Last Updated on January 24, 2019
Given the vast amount of negative publicity the Temporary Foreign Worker Program has received in recent times, it is easy to forget that the Program enjoys any popularity – or success – at all. Prabu Sweets, an East Indian sweets distribution company based in Surrey, British Columbia, shows how the Program has played a vital role in making the enterprise a sweet success.
Prabu Sweets began operations as a local retail outlet in 2001 with only two employees. In the intervening 13 years, the company has successfully generated such a high demand for its food products that it is currently in the process of expanding the business globally.
The company requires skilled workers and hence, the managers travelled to India and Dubai in March, for interviewing skilled head chefs, who have a complete mastery over their area of expertise. The managers ended up selecting two individuals, who would work as heads of production at their East Indian food manufacturing facility.
Things seemed hunky-dory until the implementation of the recent ban on restaurants from hiring temporary foreign workers upset the applecart. The ban has not only ended up wasting a considerable amount of time, effort and money, it has also jeopardised the future and livelihood of the company and its employees – 20 of whom are Canadian citizens.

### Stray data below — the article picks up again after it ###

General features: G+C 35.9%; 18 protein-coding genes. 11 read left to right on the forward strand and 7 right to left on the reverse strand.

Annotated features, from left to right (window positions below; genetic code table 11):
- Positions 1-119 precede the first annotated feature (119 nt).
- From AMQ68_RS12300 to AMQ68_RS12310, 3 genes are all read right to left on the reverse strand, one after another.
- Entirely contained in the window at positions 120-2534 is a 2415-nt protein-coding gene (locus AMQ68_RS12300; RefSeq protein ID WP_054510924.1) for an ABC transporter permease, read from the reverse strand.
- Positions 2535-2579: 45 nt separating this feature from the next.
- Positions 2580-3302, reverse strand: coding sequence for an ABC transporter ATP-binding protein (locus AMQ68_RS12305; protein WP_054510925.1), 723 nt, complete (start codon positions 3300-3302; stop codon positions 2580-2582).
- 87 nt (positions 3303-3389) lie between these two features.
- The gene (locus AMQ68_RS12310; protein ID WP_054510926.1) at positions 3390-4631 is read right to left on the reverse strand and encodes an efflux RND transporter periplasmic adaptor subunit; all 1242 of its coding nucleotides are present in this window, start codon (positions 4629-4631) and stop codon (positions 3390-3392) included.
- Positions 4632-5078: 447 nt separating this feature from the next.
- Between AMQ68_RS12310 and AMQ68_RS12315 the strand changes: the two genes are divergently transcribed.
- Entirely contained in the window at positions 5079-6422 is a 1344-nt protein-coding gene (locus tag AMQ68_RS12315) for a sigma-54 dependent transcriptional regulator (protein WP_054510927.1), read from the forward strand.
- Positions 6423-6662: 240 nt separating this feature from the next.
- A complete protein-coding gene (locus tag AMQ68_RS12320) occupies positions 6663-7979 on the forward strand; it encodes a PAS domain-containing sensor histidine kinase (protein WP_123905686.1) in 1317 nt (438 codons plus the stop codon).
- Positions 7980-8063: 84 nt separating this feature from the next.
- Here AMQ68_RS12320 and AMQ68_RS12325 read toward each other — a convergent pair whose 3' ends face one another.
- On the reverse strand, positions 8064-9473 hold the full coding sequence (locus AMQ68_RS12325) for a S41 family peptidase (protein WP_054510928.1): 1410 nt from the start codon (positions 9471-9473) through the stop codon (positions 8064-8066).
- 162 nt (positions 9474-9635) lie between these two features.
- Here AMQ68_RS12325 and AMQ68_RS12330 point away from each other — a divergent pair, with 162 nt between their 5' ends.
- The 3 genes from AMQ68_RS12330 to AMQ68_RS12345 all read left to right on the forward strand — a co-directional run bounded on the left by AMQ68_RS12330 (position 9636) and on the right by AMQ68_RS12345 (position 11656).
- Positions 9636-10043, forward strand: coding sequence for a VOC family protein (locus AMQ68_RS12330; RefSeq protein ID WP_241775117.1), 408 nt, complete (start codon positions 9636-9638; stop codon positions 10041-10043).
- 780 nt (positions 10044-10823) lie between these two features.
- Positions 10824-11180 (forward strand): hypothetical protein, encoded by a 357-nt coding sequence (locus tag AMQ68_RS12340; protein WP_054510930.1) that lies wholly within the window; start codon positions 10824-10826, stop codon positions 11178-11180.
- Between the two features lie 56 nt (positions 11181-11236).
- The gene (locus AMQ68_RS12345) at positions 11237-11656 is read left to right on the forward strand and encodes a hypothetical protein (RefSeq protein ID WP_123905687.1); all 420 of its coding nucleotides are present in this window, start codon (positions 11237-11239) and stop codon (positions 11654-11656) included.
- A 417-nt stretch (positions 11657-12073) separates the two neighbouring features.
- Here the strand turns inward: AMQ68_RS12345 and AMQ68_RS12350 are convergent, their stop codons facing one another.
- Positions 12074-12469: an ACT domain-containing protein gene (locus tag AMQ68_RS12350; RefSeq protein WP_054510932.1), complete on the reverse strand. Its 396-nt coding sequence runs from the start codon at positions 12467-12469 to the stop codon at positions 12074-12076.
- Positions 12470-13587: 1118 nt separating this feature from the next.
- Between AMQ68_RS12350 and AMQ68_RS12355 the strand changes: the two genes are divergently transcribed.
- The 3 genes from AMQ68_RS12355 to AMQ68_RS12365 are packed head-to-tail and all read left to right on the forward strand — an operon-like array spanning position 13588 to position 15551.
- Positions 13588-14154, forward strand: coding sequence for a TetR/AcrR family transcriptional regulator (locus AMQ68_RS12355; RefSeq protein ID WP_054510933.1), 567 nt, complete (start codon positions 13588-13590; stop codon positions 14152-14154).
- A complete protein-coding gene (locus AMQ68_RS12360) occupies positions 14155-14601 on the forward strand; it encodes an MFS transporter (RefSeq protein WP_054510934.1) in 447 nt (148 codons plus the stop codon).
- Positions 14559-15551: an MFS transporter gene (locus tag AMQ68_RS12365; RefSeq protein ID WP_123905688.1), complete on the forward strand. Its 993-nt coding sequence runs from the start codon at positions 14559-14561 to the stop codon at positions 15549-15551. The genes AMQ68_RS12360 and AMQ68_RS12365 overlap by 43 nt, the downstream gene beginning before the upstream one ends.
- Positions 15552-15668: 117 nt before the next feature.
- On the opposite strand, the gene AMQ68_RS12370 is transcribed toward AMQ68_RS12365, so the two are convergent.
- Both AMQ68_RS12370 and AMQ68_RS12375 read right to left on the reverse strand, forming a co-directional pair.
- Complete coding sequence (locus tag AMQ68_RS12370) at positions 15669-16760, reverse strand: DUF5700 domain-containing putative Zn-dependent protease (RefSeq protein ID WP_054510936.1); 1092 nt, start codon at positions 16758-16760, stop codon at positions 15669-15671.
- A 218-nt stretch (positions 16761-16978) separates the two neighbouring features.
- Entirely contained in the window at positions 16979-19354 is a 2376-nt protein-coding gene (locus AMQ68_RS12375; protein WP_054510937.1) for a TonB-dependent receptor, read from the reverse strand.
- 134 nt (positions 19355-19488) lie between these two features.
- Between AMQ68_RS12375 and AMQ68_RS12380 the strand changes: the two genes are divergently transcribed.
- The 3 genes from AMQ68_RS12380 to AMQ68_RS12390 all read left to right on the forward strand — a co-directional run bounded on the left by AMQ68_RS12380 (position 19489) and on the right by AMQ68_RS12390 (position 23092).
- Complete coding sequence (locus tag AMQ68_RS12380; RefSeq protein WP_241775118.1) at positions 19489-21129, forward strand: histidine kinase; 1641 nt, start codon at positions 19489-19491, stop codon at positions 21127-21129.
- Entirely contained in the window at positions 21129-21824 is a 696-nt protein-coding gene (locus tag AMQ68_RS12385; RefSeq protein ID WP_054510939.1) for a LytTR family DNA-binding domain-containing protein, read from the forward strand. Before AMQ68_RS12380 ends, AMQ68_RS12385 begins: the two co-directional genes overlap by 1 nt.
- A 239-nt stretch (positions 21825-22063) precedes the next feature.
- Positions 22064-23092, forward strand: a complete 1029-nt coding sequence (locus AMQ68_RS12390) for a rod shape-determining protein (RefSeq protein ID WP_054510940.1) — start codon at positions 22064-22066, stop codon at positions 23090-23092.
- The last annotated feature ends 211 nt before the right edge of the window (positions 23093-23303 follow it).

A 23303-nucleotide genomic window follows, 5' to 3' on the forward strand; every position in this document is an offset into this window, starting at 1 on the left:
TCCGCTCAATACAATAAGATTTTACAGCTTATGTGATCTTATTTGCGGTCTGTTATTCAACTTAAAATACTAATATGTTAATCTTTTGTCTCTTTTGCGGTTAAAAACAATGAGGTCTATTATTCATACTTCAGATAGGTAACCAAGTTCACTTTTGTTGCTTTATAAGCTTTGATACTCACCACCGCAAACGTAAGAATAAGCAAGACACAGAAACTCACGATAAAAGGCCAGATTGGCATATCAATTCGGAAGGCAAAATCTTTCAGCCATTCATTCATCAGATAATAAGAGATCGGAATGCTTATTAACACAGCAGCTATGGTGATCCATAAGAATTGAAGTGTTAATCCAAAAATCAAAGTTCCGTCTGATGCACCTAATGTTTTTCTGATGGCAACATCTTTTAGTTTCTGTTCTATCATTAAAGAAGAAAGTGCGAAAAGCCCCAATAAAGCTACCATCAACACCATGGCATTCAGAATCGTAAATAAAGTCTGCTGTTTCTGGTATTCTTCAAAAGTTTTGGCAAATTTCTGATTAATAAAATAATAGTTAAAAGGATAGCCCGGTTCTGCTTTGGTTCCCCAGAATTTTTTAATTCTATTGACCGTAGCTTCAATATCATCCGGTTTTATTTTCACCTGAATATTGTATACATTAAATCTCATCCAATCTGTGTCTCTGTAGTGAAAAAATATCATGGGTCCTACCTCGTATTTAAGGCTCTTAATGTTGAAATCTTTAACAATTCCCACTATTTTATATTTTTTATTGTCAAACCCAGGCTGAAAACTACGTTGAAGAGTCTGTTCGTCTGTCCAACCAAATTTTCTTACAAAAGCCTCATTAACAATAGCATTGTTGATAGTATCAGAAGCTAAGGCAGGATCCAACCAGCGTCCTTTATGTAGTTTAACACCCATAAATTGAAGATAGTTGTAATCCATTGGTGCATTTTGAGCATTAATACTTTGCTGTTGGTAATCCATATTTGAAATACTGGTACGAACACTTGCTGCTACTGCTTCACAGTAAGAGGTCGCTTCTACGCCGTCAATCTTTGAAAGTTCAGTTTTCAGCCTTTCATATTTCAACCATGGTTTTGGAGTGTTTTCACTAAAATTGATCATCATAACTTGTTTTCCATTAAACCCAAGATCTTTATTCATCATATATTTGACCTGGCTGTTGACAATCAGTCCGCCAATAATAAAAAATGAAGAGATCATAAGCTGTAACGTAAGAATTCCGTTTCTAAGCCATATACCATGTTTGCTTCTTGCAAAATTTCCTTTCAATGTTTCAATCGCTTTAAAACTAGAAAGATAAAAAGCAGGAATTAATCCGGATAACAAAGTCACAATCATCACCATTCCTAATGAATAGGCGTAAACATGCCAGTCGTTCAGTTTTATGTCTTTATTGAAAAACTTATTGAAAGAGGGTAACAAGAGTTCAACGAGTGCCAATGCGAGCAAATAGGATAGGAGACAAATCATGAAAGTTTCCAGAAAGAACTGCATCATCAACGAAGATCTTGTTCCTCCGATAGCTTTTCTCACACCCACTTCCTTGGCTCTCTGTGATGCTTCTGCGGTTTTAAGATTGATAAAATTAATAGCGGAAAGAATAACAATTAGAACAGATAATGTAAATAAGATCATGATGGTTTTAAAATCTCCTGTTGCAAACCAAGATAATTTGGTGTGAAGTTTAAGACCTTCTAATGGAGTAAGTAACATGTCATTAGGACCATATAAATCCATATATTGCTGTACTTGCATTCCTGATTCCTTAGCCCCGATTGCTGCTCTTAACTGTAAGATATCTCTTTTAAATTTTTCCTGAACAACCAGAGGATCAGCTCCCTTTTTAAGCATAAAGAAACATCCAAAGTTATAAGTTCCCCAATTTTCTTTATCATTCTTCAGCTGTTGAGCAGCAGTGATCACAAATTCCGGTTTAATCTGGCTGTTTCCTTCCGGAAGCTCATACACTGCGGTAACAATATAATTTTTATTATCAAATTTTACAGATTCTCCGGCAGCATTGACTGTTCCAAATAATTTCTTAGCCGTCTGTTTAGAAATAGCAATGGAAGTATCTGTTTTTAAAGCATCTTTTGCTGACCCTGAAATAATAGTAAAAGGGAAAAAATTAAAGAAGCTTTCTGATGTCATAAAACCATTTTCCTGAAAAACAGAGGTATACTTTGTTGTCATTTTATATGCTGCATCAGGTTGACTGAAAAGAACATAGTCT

Many people assume that temporary foreign workers are low-skilled employees, who work for minimum wages. At Prabu Sweets however, these temporary foreign workers are the force behind the company’s success. Their skills, knowledge and expertise in the East Indian food industry makes them perfect for the job – something that no one can replace easily. This is why the company treats them as vital assets and helps them establish themselves as integral parts of the Canadian society.
Significantly, no Canadian can possess these skills unless they have acquired them from the areas in which the company’s sweets and snacks originate. The managers at Prabu Sweets believe that these foreign workers actually create employment opportunities for several Canadian employees. In fact, they claim that in the near future, over 100 employees would be working under the supervision of these so-called “low-skilled disposable workers”.
Therefore, while numerous companies might be abusing the program, enforcing a ban is extremely unjust on companies like Prabu Sweets that work diligently and ethically. This ban places a question mark not only on businesses that follow the law, but also Canadian employees, skilled temporary workers and their families too.
Source: The Huffington Post, British Columbia